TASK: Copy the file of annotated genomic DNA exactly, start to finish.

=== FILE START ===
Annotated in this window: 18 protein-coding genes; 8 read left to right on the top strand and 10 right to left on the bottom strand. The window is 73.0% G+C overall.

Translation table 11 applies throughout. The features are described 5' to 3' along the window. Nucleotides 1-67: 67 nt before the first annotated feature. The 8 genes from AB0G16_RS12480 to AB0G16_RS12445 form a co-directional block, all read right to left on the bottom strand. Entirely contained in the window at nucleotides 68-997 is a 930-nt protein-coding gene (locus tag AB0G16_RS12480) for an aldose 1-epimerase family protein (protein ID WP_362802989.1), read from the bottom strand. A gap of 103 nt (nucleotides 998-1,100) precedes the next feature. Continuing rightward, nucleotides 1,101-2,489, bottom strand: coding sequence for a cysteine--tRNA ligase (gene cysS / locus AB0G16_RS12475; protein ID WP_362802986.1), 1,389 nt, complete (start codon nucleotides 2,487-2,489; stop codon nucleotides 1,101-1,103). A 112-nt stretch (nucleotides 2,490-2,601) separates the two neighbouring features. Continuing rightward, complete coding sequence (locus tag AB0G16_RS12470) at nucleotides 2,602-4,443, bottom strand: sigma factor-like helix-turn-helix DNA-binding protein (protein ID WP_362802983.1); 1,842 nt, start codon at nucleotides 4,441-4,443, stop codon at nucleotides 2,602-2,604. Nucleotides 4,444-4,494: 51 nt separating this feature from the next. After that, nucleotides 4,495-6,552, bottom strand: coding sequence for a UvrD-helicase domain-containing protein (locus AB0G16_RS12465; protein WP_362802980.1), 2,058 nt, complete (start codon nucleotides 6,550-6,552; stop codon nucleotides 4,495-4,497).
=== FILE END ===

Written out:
Annotated in this window: 18 protein-coding genes; 8 read left to right on the top strand and 10 right to left on the bottom strand. The window is 73.0% G+C overall.

Translation table 11 applies throughout. The features are described 5' to 3' along the window. Nucleotides 1-67: 67 nt before the first annotated feature. The 8 genes from AB0G16_RS12480 to AB0G16_RS12445 form a co-directional block, all read right to left on the bottom strand. Entirely contained in the window at nucleotides 68-997 is a 930-nt protein-coding gene (locus tag AB0G16_RS12480) for an aldose 1-epimerase family protein (protein ID WP_362802989.1), read from the bottom strand. A gap of 103 nt (nucleotides 998-1,100) precedes the next feature. Continuing rightward, nucleotides 1,101-2,489, bottom strand: coding sequence for a cysteine--tRNA ligase (gene cysS / locus AB0G16_RS12475; protein ID WP_362802986.1), 1,389 nt, complete (start codon nucleotides 2,487-2,489; stop codon nucleotides 1,101-1,103). A 112-nt stretch (nucleotides 2,490-2,601) separates the two neighbouring features. Continuing rightward, complete coding sequence (locus tag AB0G16_RS12470) at nucleotides 2,602-4,443, bottom strand: sigma factor-like helix-turn-helix DNA-binding protein (protein ID WP_362802983.1); 1,842 nt, start codon at nucleotides 4,441-4,443, stop codon at nucleotides 2,602-2,604. Nucleotides 4,444-4,494: 51 nt separating this feature from the next. After that, nucleotides 4,495-6,552, bottom strand: coding sequence for a UvrD-helicase domain-containing protein (locus AB0G16_RS12465; protein WP_362802980.1), 2,058 nt, complete (start codon nucleotides 6,550-6,552; stop codon nucleotides 4,495-4,497).